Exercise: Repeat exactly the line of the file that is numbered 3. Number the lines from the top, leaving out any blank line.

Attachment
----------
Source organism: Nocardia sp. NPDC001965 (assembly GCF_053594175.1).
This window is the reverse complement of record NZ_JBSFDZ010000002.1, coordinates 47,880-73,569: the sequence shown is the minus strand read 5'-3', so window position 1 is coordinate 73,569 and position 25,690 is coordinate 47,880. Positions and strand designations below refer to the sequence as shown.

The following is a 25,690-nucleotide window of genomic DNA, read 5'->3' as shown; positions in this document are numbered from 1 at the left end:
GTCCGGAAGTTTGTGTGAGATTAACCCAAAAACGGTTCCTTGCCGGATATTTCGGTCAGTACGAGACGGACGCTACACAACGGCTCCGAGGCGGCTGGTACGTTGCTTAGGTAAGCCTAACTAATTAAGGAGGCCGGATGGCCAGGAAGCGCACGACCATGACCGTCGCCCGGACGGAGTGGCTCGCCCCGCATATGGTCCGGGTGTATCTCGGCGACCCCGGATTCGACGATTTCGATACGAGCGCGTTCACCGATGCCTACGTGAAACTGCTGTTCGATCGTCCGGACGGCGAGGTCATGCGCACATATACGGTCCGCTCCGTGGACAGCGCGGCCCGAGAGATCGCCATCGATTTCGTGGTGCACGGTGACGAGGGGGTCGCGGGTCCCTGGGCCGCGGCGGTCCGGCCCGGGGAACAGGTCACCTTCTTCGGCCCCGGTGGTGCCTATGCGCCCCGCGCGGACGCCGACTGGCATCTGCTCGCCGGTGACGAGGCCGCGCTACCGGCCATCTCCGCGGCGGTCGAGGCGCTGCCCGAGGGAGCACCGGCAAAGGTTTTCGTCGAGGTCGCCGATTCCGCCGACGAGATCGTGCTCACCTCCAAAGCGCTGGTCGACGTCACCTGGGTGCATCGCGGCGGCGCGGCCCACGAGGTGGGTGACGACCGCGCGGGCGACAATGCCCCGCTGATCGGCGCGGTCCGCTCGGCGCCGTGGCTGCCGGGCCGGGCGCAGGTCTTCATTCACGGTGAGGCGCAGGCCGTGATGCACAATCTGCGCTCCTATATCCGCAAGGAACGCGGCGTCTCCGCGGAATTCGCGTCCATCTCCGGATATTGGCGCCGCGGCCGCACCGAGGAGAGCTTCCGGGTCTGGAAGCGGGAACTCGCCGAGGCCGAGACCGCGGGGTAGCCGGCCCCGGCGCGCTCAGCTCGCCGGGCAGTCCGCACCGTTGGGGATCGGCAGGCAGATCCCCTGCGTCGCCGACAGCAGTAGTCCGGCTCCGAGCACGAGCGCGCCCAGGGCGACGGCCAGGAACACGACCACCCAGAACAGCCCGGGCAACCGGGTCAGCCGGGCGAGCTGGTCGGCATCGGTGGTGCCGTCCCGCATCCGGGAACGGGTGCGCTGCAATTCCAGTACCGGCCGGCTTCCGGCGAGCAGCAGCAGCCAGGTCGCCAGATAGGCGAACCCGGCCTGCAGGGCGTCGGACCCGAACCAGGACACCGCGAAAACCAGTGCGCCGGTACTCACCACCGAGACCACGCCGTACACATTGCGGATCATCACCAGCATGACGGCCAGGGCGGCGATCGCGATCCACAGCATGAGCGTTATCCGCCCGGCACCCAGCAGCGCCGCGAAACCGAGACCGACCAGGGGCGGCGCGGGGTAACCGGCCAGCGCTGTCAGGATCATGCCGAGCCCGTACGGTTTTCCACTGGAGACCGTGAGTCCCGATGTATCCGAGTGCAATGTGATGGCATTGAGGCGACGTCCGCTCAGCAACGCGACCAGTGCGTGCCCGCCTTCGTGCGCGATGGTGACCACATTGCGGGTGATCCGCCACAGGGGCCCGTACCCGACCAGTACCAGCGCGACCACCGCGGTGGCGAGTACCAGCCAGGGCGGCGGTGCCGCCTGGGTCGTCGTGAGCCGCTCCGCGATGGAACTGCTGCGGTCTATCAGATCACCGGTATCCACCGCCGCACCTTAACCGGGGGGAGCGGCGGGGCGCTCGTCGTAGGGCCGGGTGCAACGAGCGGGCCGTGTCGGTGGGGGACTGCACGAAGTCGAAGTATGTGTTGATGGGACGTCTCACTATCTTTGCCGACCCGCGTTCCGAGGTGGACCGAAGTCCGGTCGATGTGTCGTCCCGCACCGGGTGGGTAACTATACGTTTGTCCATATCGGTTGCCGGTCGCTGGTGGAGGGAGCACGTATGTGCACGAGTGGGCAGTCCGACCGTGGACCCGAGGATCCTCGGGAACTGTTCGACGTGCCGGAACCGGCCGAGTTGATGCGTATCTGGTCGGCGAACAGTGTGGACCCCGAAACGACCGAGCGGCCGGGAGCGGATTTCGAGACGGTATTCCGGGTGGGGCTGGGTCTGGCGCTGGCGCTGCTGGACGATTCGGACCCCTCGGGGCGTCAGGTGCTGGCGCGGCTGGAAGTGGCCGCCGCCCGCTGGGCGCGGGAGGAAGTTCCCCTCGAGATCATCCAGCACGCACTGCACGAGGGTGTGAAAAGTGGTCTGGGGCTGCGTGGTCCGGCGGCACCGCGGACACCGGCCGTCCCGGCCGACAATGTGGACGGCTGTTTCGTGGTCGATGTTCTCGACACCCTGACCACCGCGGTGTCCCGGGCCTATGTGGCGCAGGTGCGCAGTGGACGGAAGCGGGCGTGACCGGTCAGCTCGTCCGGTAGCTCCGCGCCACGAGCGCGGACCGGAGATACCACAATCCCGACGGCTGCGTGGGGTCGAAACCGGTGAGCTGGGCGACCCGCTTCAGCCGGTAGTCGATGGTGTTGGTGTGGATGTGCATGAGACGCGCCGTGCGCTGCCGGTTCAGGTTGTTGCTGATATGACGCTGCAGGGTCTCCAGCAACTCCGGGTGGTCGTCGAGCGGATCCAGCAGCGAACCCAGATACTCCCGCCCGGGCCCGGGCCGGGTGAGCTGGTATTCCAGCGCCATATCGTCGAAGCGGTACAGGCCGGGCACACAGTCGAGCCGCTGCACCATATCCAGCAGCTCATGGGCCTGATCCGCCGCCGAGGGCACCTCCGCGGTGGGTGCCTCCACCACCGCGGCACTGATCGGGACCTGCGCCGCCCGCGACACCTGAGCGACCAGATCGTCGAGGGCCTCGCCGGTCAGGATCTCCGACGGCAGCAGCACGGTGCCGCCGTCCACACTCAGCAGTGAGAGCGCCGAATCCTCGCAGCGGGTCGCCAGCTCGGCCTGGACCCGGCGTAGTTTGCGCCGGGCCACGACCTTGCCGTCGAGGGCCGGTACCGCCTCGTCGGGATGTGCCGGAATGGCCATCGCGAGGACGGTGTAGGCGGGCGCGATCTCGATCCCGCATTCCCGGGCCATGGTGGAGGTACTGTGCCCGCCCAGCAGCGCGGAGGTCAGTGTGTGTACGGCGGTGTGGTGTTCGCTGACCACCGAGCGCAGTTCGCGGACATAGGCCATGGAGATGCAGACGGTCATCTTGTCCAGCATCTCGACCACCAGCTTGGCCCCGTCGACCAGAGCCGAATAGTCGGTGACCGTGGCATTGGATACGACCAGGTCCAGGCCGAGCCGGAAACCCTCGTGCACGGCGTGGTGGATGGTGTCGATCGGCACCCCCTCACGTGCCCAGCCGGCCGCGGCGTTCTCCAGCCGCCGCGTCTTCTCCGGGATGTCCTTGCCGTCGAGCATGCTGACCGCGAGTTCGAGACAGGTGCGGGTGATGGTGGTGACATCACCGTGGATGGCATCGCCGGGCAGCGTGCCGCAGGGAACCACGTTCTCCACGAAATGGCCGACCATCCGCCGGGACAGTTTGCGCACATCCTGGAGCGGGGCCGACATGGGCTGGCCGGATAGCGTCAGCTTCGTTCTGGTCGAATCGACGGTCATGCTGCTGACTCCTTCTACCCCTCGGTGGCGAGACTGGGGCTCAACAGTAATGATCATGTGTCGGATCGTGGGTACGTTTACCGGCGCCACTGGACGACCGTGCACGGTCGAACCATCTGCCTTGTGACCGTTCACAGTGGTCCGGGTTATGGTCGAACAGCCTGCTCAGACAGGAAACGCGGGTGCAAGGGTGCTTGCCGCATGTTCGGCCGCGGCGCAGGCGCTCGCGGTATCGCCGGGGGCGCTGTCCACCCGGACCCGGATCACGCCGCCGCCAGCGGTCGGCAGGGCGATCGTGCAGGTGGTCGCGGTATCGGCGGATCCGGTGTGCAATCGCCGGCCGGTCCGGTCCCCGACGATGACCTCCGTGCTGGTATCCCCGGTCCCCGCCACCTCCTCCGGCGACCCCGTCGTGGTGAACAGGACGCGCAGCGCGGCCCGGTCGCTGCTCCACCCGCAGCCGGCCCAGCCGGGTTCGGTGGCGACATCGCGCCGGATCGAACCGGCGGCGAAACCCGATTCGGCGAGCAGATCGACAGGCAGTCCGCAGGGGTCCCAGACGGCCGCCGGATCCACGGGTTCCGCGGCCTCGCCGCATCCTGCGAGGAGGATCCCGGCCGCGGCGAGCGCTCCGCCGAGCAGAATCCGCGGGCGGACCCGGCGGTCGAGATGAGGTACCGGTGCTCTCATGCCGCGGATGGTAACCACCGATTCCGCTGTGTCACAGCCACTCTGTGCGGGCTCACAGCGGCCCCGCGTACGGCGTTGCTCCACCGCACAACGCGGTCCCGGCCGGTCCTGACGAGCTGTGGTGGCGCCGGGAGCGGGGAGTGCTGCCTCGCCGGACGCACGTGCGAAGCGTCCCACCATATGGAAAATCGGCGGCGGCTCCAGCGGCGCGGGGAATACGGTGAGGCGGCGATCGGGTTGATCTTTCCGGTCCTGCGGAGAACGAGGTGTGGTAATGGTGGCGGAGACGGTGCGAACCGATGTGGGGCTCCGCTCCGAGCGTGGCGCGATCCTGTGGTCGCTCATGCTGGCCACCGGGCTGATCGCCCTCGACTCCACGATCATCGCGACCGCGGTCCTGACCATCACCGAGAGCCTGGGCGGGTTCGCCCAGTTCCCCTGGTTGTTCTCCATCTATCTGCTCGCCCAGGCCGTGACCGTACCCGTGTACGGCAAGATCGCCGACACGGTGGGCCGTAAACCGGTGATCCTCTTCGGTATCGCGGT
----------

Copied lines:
The following is a 25,690-nucleotide window of genomic DNA, read 5'->3' as shown; positions in this document are numbered from 1 at the left end: